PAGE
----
5 reasons to visit Moscow’s stunning Kolomenskoye Park

Legion Media
Russian nature, ancient wooden architecture, legends, and bike tours – do you need any more excuses to go there?

A few kilometers southeast of Red Square you will find the former royal estate of Kolomenskoye. It’s a large, 390-hectare museum reserve where you can spend many hours simply wandering around enjoying the spirit of Medieval Rus. 

1. See rare wooden fortresses

The Mokhovata Tower.

In Russia, not many wooden fortresses have survived: Some were destroyed by fire, some by time. In fact, there are only a few original wooden fortresses remaining in the whole world. In Kolomenskoye you can see two of them at the open air Museum of Wooden Architecture. The first is Sumsky Ostrog – it was once located on the territory of modern Karelia and protected the inhabitants from the Swedish attacks, while the Mokhovata Tower was restored using old drawings. If you go to the upper floor, you can see how the Streltsy lived and even walk along the tower’s wall. The second wooden fortress was transported from the Siberian city of Bratsk and in the 17th century served as a jail for old believers who followed the protopope Avvakum.

Gates of the Nikolo-Korelsky Monastery

In Kolomenskoye you can also see the incredible beauty of a 17th century wooden Orthodox church, which was brought and reassembled on the spot from the Arkhangelsk region. It boasts both interior and exterior decoration. Look inside the church to find the ancient frescoes, which are still being restored.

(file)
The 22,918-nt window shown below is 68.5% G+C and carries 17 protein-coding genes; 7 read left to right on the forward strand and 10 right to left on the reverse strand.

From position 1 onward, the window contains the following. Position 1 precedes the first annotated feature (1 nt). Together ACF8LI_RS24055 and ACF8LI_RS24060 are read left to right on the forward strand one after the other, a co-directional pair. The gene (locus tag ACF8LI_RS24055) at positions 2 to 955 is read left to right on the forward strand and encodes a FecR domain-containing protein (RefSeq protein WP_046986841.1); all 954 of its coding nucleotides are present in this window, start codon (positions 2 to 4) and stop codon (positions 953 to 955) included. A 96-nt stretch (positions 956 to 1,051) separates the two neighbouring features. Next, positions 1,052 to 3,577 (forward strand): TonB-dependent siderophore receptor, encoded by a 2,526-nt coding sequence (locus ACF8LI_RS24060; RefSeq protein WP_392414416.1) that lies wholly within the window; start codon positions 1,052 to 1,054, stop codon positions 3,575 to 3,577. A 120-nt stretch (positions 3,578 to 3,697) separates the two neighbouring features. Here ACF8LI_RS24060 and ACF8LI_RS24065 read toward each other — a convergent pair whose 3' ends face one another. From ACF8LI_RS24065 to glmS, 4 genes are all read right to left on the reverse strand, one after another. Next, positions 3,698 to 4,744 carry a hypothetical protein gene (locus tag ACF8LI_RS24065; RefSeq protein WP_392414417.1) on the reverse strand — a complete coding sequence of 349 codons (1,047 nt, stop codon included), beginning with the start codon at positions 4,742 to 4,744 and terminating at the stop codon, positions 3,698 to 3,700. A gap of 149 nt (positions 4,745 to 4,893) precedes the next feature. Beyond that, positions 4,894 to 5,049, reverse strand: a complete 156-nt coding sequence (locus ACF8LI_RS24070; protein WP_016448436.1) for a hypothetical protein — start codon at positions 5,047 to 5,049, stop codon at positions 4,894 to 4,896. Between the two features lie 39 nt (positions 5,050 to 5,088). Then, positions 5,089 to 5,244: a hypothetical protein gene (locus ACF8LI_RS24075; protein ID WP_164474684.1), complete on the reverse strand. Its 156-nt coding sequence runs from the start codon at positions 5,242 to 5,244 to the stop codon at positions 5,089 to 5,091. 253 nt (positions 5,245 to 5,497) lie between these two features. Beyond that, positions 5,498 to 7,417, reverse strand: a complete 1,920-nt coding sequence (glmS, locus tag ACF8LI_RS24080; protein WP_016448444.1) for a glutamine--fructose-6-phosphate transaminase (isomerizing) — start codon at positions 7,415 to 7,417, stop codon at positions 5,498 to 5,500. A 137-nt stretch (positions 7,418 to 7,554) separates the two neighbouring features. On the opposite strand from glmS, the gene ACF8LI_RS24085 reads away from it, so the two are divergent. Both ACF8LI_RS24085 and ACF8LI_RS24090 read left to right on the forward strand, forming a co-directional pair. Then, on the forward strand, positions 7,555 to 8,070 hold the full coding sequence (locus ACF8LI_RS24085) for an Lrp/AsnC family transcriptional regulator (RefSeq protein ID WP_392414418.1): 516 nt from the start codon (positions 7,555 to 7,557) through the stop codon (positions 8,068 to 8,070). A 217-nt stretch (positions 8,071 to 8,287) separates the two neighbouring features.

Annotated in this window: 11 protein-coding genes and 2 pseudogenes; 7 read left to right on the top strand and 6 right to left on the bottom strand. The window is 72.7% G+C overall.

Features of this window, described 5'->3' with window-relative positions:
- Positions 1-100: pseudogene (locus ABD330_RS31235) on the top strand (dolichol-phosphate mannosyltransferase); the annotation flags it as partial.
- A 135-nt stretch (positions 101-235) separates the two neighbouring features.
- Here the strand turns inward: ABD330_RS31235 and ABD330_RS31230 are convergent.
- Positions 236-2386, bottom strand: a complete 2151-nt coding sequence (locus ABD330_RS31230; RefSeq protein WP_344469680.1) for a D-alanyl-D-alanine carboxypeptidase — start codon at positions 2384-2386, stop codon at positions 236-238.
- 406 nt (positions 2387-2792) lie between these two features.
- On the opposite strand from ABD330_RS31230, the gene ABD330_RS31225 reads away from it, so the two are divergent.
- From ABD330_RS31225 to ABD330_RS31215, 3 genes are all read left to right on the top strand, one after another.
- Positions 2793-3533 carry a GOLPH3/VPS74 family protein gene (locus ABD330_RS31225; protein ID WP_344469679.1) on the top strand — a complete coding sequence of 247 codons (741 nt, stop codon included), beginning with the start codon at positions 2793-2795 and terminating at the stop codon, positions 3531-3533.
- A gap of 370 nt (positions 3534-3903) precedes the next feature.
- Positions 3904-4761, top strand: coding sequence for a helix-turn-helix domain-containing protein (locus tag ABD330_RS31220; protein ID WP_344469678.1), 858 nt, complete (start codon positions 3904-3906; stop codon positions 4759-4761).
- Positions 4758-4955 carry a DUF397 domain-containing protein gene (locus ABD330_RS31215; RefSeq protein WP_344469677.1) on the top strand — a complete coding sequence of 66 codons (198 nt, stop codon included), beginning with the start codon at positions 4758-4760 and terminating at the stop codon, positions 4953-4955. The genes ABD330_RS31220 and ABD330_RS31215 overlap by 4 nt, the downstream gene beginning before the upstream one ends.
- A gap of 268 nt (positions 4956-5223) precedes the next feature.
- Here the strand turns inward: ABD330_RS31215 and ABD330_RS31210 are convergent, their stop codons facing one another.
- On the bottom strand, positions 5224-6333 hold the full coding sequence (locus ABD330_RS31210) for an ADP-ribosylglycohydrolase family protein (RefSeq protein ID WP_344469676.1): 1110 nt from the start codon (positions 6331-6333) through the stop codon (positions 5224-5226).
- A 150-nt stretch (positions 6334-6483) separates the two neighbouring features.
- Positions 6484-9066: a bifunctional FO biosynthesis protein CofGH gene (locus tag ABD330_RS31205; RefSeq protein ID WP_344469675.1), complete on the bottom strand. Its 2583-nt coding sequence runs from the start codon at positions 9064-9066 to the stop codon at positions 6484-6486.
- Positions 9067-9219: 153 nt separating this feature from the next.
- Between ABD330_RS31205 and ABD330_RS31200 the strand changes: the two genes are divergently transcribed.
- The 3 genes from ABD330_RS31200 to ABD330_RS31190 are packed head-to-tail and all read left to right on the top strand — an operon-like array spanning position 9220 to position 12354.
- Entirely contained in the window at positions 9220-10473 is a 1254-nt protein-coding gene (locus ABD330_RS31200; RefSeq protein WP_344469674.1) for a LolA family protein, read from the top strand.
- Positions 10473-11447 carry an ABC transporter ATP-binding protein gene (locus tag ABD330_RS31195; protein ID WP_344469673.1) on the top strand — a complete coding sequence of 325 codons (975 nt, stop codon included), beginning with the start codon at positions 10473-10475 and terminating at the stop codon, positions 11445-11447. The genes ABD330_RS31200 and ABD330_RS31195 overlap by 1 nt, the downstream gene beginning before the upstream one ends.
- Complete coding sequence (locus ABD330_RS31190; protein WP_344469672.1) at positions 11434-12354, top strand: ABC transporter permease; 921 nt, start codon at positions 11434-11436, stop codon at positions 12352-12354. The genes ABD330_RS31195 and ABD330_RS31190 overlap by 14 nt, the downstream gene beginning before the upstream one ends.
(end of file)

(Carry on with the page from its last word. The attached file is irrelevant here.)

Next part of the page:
St. George's Church.

2. Take a guided bike tour

Every Saturday and Sunday during the summer there are sightseeing tours. You don’t need to bring a bicycle with you: There is a rental point on the pier. Tours start at11 a.m. and last two hours. During this time you will see the first Russian Museum of Wooden Architecture, opened in 1924, the Falcon Yard (where Tsar Alexei Romanov liked to hunt), and the remains of the Dyakovo Gorodische, the oldest settlement in Moscow.

Don't like riding bicycles? There are walking tours in English, French, German, and Italian. 

If you know Russian, you can test yourself by trying the "Secrets of Ancient Towers" quest, where historical facts come to life.

3. Believe (or not) in the legends

Legend has it that there is a mysterious place with a time loop in the park. People say that in the past, soldiers and peasants walked through Golosov ravine's green mist, only to emerge the other side a few decades later. Two huge stones are also located in the ravine, one of which (at the bottom of the canyon) is believed to be the patron of male power, while the other (halfway up) is thought to bring happiness to women who want to have a child. Believe what you will…

4. Explore the tsarist estates

Kolomenskoye was first mentioned in the mid-14th century, and was the favorite residence of many Russian rulers. The dawn of the estate is linked with the reign of Alexei Romanov who built a beautiful palace here. Unfortunately, this wonderful creation no longer exists – a new palace sits on the different spot, built using drawings of its predecessor.

There’s a legend that Peter the Great was born here. His place of birth is unknown but the local oak trees are named after him: Petrovskiye. Oaks that remember Peter the Great are still there and you can take a rest in their shade.

Here you can find the only remaining part of Alexander I's destroyed 19-century palace. This empire-style tea pavilion gives an awesome river view.

5. Enjoy Russian nature

Over the weekend, Kolomenskoye is crowded with people leisurely walking on embankment hugging the Moskva River. So if you want to find a secluded place, go to the beautiful quiet gardens designed at the beginning of the 18th century. Apples, pears, plums, and berries were grown here for the tsars, and to sell. Later, beautiful paths were created so people could walk around the garden, which is especially beautiful when it blooms.

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